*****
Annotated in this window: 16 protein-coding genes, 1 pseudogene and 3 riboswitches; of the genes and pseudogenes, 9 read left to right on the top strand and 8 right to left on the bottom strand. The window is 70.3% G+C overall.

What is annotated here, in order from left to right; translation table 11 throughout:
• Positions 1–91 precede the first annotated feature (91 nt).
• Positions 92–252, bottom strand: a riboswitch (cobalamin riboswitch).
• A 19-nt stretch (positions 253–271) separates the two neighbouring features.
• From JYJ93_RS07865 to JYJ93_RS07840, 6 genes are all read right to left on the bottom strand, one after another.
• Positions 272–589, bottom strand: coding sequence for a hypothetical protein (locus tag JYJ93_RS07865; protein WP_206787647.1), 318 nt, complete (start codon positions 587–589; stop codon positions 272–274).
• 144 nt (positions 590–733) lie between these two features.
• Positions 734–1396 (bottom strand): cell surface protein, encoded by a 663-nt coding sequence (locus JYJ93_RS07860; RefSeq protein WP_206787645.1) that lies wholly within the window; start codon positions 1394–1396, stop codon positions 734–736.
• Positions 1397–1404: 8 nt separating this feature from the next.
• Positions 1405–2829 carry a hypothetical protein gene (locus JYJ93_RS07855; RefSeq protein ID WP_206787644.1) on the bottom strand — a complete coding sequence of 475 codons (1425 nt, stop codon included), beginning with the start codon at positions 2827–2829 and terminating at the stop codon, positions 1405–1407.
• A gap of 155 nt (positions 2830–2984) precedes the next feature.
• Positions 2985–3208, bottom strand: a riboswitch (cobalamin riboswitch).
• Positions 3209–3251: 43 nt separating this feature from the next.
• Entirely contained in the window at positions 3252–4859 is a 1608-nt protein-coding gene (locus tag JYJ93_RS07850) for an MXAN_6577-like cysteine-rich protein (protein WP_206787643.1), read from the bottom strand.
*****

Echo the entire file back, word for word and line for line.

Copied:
Annotated in this window: 16 protein-coding genes, 1 pseudogene and 3 riboswitches; of the genes and pseudogenes, 9 read left to right on the top strand and 8 right to left on the bottom strand. The window is 70.3% G+C overall.

What is annotated here, in order from left to right; translation table 11 throughout:
• Positions 1–91 precede the first annotated feature (91 nt).
• Positions 92–252, bottom strand: a riboswitch (cobalamin riboswitch).
• A 19-nt stretch (positions 253–271) separates the two neighbouring features.
• From JYJ93_RS07865 to JYJ93_RS07840, 6 genes are all read right to left on the bottom strand, one after another.
• Positions 272–589, bottom strand: coding sequence for a hypothetical protein (locus tag JYJ93_RS07865; protein WP_206787647.1), 318 nt, complete (start codon positions 587–589; stop codon positions 272–274).
• 144 nt (positions 590–733) lie between these two features.
• Positions 734–1396 (bottom strand): cell surface protein, encoded by a 663-nt coding sequence (locus JYJ93_RS07860; RefSeq protein WP_206787645.1) that lies wholly within the window; start codon positions 1394–1396, stop codon positions 734–736.
• Positions 1397–1404: 8 nt separating this feature from the next.
• Positions 1405–2829 carry a hypothetical protein gene (locus JYJ93_RS07855; RefSeq protein ID WP_206787644.1) on the bottom strand — a complete coding sequence of 475 codons (1425 nt, stop codon included), beginning with the start codon at positions 2827–2829 and terminating at the stop codon, positions 1405–1407.
• A gap of 155 nt (positions 2830–2984) precedes the next feature.
• Positions 2985–3208, bottom strand: a riboswitch (cobalamin riboswitch).
• Positions 3209–3251: 43 nt separating this feature from the next.
• Entirely contained in the window at positions 3252–4859 is a 1608-nt protein-coding gene (locus tag JYJ93_RS07850) for an MXAN_6577-like cysteine-rich protein (protein WP_206787643.1), read from the bottom strand.